At the Rio+20 Conference in 2012, the Secretary-General Ban Ki-moon launched a new initiative, the Zero Hunger Challenge. One billion people do not have enough to eat and the Secretary-General wants to see an end to hunger in his lifetime. In support of this initiative UNEP, FAO and partners launched a new global campaign to cut food waste Think. Eat. Save.
The challenge of Zero Hunger means:
- 100% access to adequate food all year round
- Zero stunted children less than 2 years
- All food systems are sustainable
- 100% increase in smallholder productivity and income
- Zero loss or waste of food
In support of the Zero Hunger Challenge, the Think.Eat.Save. campaign aims to accelerate action and provide a global vision and information-sharing portal for the many and diverse initiatives currently underway around the world to reduce and eliminate food waste. Think. Eat. Save. was also the 2013 World Environment Day theme.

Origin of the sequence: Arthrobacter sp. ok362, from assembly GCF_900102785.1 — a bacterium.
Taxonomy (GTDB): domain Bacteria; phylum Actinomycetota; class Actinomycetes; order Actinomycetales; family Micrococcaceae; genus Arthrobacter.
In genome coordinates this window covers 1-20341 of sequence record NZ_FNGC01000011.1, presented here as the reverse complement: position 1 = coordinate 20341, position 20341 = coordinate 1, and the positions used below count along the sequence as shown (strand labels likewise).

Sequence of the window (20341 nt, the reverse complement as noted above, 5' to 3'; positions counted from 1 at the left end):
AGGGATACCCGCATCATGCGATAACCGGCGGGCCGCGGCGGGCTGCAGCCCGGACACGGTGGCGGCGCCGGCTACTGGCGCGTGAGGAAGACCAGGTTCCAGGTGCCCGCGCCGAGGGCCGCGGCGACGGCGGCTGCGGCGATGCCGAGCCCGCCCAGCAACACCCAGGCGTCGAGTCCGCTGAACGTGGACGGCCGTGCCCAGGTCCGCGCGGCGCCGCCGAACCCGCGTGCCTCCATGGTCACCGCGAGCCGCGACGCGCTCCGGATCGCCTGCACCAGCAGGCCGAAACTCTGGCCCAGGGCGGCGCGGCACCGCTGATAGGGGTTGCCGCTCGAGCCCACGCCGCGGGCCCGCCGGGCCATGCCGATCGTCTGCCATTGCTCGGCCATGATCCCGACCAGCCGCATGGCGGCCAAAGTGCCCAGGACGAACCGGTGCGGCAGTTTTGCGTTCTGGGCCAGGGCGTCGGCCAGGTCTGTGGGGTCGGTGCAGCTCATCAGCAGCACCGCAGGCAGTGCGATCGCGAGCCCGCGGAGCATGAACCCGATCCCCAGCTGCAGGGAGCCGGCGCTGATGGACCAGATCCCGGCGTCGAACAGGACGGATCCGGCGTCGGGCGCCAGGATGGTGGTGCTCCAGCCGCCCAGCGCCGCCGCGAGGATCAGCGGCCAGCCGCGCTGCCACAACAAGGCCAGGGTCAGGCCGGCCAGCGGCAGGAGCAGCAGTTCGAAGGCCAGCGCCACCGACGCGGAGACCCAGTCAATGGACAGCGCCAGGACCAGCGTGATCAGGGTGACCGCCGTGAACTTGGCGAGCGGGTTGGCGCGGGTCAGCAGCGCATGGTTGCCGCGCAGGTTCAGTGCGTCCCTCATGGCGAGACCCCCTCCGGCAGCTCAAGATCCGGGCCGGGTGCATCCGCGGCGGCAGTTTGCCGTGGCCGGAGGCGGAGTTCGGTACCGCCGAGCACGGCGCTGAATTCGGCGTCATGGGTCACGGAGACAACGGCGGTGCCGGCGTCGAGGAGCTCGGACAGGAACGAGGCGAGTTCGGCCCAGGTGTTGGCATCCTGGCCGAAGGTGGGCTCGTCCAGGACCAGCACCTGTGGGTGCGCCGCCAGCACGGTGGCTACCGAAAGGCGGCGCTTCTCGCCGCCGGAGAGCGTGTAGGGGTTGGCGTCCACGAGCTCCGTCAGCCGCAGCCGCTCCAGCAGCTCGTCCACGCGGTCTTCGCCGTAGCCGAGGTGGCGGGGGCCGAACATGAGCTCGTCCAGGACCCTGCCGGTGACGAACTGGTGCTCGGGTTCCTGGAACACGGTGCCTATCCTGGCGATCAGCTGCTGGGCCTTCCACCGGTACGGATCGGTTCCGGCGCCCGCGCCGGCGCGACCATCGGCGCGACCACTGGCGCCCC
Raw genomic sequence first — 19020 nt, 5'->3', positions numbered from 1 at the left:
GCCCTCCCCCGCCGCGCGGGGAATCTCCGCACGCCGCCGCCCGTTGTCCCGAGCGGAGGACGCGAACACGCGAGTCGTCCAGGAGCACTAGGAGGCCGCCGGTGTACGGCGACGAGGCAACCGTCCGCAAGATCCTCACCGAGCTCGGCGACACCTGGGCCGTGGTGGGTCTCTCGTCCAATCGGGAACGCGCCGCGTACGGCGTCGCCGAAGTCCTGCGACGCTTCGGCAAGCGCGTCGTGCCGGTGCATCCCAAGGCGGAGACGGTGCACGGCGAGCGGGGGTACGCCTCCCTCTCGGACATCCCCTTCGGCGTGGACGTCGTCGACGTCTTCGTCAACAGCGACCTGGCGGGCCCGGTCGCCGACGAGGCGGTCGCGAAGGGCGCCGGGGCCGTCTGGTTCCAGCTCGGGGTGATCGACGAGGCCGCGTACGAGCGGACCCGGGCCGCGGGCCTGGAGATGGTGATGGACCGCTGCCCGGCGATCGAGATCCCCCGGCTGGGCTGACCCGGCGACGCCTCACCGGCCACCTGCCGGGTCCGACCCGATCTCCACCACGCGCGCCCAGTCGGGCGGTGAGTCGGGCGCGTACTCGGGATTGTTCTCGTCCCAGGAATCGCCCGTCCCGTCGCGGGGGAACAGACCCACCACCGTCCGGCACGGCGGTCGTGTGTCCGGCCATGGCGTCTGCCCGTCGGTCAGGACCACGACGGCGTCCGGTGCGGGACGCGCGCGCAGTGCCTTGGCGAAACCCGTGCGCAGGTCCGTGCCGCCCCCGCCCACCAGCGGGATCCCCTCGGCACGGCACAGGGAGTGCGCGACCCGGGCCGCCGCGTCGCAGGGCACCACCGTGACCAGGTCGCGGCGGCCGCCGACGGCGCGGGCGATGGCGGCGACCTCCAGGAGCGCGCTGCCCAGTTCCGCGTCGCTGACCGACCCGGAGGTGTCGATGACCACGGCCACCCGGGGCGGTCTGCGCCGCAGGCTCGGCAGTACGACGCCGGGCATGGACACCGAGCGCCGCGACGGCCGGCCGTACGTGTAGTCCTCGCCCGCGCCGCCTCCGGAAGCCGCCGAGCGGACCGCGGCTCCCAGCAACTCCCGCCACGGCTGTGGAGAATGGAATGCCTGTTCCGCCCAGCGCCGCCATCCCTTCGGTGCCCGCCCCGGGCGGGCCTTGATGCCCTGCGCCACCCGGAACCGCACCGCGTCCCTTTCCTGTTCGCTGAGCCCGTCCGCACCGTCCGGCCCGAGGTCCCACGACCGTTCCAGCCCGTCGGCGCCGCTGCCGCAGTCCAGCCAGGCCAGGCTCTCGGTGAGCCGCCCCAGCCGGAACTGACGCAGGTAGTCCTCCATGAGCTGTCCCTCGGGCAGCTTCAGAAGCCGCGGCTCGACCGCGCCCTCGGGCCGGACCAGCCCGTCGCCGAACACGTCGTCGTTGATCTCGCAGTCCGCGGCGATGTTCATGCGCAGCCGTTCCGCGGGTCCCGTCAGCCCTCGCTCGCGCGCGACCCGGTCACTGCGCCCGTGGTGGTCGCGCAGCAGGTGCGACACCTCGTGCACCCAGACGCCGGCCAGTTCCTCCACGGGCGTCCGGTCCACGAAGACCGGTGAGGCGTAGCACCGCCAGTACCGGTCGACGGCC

According to the UN Food and Agriculture Organization (FAO), every year 1.3 billion tonnes of food is wasted or lost. This volume of waste is more than the total net production of Sub-Saharan Africa. At the same time, 1 in every 7 people in the world go to bed hungry and more than 20,000 children under the age of 5 die daily from hunger. Approximately 98% of the world’s hungry live in developing nations.
Given this enormous imbalance in lifestyles and the resultant devastating effects on the environment, this year’s theme – Think.Eat.Save – encourages you to reduce your foodprint. The idea is for you to become more aware of the environmental impact of the food choices you make and empower you to make informed decisions.
While the planet is struggling to provide us with enough resources to sustain its 7 billion people (growing to 9 billion by 2050), FAO estimates that a third of global food production is either wasted or lost. Food waste is an enormous drain on natural resources and a contributor to negative environmental impacts.
In fact, global food production uses 25% of all habitable land and is responsible for 70% of fresh water consumption, 80% of deforestation, and 30% of greenhouse gas emissions. It is the largest single driver of biodiversity loss and land-use change.
Making informed decision means, for example, that you purposefully select foods that have less of an environmental impact, such as organic foods that do not use chemicals in the production process. Choosing to buy locally can also mean that foods are not flown halfway across the world and therefore limit emissions.